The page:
Think of my head as a plastic paperweight, filled with decades old water and in need of a good shake. Unsure of how to go about such a thing on my own (remember, I’m trapped in the paperweight), I sent an email to friend and not so long ago Qi Gong instructor, Jackie Burleson. Jackie is a life coach specializing in EFT (Emotional Freedom Technique). (You can read about Jackie/EFT here: http://www.eccoaching.com/bio.shtml ) This wasn’t a particularly inspired decision, nor was it made overnight. As a serial vacillator I’ve often considered seeking out someone possibly cheaper than and/or less socially stigmatized than a psychiatrist to assist me in approaching such matters as getting dressed in the morning, making dinner, and/or leaving the house each day without simultaneously provoking a nervous breakdown. Fortunately, Jackie was amenable to the idea. Our first appointment is in a week. Before then, I have to complete a few simple tasks meant to address my most pressing issues. These are, as I determined during our initial phone consultation, releasing my book to the world, launching WordJunkies Press, and learning to “connect” to and with my fellow human beings. The first two are pretty clear cut. That last one may prove a bit more problematic.

Back to my initial point of (critical) contention: is any of this truly important? No. Not in the scheme of world peace, hunger, disease, and whether or not Demi is a drug addict or Madonna has had work. But I don’t live only in the greater world. I live in my head as well, and after all these years I’d like to escape, however momentarily. Because hitting a wall is no excuse for stopping.

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4 Responses to “Reality vs Fantasy (part 3)”

  1. Goocher Says:

    I’m interested to see how it goes for you. A few years back, I tried to hire a coach to help me during a specific time, reach a certain goal–Lent and “Speaking the Truth in Love”. The cost was going to be more than my budget could handle, so I thought about it for a long time and decided to ask an older friend, who I deeply admired and had modeled Speaking the Truth in Love in a group we were in together, if she would “walk this Lenten walk with me”. She agreed and was the *most* incredible teacher and guide. As the cosmic stars aligned, literally, a sum of money unexpectantly came my way and I donated it to my guide for her to give to her favorite charity. I recall it was about three times the amount of the coach. She had agreed to guide me as a friend, for no compensation, so the money I gave was an unexpected gift–more so for me than her. In fact, I’ve never felt so light and happy, then and now, as I think about that experience. At times, I still struggle with speaking the truth in love. As Richard Rohr says, I have to learn to “hold the tension” and I guess that will always be difficult for me. Wishing all good things for you, Annie. Love, Marie.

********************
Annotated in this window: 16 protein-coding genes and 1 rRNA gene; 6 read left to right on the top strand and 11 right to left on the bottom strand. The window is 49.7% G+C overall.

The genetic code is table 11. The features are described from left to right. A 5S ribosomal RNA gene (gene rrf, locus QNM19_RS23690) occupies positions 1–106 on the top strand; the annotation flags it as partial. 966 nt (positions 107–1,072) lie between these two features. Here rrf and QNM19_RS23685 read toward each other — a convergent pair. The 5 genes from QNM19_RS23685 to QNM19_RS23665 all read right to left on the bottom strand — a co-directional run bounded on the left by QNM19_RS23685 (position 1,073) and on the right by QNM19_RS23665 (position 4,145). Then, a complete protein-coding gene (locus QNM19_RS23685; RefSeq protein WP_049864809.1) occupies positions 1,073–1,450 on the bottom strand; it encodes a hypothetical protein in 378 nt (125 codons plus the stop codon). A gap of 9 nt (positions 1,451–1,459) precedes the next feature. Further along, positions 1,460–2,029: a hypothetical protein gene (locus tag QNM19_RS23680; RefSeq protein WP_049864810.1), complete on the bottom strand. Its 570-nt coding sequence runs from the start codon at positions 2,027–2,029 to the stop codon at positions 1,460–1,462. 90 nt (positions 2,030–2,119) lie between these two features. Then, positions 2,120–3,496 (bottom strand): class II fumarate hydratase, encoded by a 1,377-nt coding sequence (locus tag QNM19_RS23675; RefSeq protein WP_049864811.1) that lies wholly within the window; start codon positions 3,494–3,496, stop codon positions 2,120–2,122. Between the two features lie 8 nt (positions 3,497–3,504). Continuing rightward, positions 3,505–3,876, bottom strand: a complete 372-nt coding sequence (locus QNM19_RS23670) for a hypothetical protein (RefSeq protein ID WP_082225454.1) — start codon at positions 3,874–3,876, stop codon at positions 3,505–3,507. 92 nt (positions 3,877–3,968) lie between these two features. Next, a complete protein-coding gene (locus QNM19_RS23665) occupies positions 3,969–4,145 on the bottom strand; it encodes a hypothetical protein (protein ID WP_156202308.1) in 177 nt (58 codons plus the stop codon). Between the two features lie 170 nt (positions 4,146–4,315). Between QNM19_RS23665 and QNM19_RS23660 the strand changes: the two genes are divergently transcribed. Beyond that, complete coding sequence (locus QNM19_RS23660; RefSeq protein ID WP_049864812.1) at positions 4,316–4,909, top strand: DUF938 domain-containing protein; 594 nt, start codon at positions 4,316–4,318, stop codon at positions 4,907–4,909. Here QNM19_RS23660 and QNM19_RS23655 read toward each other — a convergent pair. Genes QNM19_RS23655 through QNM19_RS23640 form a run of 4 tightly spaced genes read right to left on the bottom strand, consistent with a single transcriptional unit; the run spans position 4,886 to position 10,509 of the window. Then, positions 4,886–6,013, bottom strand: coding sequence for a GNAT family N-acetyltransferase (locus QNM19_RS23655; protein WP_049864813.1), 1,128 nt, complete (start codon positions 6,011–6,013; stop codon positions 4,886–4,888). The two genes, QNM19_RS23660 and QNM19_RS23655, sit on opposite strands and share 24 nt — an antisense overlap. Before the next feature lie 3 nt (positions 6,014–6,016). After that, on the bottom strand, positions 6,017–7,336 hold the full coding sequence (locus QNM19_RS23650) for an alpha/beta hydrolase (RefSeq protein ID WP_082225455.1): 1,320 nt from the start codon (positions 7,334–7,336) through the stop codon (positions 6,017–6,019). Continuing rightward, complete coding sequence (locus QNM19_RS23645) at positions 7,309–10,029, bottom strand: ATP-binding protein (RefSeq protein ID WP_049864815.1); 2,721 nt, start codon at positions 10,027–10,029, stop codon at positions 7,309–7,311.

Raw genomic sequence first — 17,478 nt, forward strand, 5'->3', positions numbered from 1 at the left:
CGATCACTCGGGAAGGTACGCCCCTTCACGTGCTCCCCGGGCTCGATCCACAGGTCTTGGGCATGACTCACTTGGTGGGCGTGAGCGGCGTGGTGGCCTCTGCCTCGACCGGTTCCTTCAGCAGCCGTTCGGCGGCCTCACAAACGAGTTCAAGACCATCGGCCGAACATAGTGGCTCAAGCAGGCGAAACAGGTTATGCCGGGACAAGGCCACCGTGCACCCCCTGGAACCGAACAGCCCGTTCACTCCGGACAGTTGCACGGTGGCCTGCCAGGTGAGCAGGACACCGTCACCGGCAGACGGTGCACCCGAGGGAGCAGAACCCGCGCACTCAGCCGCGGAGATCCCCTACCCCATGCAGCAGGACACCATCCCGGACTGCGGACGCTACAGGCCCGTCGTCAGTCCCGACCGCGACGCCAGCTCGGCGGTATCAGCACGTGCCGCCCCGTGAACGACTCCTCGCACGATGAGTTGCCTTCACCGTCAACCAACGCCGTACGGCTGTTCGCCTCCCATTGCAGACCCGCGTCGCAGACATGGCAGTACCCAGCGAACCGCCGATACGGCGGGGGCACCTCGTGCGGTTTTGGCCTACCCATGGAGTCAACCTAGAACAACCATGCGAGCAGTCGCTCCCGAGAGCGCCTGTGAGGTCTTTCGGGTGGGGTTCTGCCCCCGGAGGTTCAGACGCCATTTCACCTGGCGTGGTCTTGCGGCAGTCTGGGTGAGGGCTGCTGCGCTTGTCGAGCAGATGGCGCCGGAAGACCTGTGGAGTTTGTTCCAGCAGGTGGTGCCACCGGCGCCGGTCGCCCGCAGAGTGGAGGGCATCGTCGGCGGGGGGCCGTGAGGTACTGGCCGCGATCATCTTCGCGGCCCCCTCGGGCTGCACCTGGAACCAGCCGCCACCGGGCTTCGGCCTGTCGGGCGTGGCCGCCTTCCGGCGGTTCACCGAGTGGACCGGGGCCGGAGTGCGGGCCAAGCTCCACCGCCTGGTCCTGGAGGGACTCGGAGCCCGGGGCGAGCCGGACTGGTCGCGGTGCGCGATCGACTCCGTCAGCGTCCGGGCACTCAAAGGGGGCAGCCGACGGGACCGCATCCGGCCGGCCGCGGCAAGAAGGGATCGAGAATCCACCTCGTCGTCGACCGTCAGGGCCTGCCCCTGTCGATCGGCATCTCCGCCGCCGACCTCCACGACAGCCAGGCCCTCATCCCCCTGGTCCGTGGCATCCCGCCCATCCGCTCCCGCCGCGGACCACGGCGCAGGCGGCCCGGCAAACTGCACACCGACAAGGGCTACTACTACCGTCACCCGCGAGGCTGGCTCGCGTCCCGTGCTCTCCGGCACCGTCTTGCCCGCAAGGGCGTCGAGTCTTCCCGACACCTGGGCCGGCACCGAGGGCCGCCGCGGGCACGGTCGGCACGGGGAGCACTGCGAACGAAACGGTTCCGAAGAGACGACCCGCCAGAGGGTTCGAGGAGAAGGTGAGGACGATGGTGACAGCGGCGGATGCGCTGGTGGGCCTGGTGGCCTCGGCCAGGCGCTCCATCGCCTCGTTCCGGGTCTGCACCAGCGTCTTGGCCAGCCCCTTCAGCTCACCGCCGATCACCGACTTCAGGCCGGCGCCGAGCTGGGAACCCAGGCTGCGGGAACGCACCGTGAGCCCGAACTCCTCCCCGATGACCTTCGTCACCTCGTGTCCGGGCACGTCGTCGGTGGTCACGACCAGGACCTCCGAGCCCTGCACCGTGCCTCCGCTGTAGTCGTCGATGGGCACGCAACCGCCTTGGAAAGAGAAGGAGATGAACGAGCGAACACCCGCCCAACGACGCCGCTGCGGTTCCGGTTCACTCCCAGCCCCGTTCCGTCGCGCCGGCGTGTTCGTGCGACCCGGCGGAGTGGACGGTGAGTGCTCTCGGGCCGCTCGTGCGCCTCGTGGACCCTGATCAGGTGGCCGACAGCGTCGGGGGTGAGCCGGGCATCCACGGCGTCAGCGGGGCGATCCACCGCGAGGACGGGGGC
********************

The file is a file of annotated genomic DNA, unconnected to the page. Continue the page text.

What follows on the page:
• Annie Maier Says:

      What a great story! Thanks so much Marie! I love such moments when all things fall in place and we’re “given” an unexpected yet perfect solution. That you were then able to show your appreciation is like chocolate icing on a chocolate cake!
      Thank you too for the well wishes and support. You’re a lovely friend…

  2. I too am trying to connect with the public, or should I say the communitiy that I have suddenly found myself in. I am self publishing a book and now am face with the task of promoting. The thing is that its not so much promoting a book as promoting myself. Trying to get people to think that what I have to say is worth something. Its not an easy task. Best of luck to you in your endevors as well.

    • Annie Maier Says:

      Hi William. Thanks for visiting wordjunkies. You’re exactly right, promoting any creative work–something we may be comfortable with–is the exact same as promoting ourselves–something I am distinctly NOT comfortable with! We have to trust that we do have something worthwhile to say, even if to one person. Even if to ourselves? Maybe. Good luck!